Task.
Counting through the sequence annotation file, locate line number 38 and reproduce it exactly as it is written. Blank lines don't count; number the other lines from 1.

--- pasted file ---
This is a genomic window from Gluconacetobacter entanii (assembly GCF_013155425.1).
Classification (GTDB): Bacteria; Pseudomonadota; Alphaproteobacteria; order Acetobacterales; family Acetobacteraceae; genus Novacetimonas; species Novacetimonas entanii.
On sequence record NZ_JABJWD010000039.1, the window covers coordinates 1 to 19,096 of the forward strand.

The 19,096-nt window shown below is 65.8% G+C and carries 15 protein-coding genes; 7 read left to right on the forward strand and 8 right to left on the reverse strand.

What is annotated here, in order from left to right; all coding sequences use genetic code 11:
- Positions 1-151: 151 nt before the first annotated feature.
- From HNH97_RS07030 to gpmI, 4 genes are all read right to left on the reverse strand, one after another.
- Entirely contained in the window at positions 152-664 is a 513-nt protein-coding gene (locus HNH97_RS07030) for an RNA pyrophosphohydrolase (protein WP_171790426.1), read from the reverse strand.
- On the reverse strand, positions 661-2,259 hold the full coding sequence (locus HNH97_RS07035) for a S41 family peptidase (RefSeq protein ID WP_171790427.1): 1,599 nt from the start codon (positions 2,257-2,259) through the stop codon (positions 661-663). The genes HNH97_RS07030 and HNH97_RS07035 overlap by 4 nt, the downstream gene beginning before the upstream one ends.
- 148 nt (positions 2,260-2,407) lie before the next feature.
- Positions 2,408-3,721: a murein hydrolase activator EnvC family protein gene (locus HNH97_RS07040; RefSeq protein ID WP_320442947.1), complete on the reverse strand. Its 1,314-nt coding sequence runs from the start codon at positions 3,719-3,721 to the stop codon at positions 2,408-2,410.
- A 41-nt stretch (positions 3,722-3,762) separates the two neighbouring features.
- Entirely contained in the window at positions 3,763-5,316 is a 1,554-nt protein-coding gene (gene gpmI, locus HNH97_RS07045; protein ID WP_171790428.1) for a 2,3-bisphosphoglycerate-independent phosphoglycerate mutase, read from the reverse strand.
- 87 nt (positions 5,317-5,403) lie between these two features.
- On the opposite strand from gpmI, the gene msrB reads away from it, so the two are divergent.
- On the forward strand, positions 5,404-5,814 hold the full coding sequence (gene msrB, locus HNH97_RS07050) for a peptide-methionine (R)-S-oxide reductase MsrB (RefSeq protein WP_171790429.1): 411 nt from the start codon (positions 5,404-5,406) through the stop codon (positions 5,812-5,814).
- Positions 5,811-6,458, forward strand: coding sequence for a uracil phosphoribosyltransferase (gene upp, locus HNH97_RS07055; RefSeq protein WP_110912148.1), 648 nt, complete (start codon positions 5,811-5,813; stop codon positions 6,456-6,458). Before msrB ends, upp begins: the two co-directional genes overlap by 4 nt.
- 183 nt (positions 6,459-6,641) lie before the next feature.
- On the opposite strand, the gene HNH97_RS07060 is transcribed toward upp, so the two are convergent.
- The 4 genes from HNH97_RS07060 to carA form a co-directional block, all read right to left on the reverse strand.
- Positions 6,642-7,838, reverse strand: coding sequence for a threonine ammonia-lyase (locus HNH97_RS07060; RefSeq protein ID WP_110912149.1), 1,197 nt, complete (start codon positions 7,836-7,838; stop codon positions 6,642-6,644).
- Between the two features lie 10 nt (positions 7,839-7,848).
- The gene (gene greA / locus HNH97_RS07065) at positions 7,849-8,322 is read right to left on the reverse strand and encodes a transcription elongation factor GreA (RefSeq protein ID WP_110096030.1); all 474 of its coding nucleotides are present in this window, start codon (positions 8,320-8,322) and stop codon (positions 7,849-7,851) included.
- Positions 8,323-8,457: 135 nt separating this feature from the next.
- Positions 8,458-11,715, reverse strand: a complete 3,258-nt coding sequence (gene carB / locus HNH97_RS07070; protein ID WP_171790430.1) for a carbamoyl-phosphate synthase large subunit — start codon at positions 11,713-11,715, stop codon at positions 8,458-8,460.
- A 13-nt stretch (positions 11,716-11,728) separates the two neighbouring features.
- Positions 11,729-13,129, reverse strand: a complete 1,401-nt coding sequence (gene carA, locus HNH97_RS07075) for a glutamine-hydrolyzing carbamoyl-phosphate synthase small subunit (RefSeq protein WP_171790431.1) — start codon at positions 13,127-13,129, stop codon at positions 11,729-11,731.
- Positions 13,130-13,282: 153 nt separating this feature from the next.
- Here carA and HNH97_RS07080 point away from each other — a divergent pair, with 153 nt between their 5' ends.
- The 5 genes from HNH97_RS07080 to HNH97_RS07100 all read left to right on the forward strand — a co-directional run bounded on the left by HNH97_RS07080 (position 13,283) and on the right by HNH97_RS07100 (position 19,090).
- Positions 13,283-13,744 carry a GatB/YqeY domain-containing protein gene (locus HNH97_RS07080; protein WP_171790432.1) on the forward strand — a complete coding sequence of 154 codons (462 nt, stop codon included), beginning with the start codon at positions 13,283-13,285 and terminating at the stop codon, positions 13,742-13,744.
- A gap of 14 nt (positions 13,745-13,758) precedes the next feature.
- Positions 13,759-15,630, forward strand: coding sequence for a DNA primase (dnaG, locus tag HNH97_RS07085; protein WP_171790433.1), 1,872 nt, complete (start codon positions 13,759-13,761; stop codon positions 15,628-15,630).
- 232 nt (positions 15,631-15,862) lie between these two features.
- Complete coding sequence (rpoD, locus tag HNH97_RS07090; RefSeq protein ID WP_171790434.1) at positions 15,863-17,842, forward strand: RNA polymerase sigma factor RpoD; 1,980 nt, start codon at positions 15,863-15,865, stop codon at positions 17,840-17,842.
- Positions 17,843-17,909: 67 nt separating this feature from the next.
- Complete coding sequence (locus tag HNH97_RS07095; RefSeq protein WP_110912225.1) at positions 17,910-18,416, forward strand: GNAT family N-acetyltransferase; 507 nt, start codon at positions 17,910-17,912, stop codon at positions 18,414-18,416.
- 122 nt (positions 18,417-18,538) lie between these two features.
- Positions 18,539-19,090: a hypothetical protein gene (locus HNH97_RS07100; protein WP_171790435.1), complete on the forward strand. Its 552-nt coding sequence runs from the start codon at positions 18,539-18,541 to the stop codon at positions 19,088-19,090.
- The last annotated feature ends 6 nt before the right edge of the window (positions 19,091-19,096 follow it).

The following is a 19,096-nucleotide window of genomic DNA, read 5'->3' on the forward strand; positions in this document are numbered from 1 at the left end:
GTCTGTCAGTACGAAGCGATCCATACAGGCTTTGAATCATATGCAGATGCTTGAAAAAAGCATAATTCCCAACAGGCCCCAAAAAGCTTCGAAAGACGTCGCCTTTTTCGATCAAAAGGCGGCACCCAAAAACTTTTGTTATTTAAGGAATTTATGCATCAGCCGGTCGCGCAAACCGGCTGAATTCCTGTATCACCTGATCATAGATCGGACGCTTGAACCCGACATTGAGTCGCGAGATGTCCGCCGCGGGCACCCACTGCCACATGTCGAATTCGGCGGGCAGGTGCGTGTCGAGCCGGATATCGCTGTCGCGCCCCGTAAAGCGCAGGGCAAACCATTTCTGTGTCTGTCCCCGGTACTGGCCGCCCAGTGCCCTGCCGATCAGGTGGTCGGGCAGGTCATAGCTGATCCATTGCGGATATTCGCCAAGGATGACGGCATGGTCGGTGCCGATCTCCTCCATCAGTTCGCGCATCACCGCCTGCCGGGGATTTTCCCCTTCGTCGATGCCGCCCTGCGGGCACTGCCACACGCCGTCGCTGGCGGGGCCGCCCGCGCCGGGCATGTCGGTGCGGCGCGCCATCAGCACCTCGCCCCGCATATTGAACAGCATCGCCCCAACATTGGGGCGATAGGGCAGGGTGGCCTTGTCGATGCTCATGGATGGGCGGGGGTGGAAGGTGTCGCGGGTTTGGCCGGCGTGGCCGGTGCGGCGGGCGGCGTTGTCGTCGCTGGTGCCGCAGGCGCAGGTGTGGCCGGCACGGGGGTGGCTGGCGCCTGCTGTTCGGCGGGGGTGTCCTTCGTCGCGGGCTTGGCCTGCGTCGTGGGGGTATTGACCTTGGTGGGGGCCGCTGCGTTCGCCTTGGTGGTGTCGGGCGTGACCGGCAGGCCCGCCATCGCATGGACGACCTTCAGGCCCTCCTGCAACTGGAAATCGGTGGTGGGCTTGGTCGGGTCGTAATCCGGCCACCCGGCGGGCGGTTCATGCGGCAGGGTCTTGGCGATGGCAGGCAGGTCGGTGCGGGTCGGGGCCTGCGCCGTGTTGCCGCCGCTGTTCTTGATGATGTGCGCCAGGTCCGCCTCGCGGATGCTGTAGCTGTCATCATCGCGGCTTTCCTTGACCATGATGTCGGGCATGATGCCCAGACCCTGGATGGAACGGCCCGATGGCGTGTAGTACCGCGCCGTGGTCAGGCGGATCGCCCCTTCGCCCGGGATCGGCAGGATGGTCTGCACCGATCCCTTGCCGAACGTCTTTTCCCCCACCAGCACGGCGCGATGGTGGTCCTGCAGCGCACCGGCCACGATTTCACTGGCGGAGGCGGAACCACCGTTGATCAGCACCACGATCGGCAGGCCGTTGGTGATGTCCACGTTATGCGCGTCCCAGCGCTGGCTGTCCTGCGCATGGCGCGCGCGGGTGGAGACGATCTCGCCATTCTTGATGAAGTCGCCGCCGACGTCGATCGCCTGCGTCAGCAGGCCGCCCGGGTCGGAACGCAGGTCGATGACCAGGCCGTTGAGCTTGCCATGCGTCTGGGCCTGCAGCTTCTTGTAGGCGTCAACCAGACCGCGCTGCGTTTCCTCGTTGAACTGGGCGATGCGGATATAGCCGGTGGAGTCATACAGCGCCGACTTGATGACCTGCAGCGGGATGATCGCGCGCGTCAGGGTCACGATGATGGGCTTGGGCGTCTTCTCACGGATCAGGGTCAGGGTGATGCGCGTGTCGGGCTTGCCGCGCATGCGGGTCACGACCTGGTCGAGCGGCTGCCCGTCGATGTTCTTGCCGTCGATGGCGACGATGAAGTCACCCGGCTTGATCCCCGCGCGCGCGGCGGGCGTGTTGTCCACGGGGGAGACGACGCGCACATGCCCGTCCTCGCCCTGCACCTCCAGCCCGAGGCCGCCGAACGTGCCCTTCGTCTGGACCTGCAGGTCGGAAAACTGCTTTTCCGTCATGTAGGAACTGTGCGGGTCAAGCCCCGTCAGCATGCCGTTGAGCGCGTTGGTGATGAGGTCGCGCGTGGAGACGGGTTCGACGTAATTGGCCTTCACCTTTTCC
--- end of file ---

- 122 nt (positions 18,417-18,538) lie between these two features.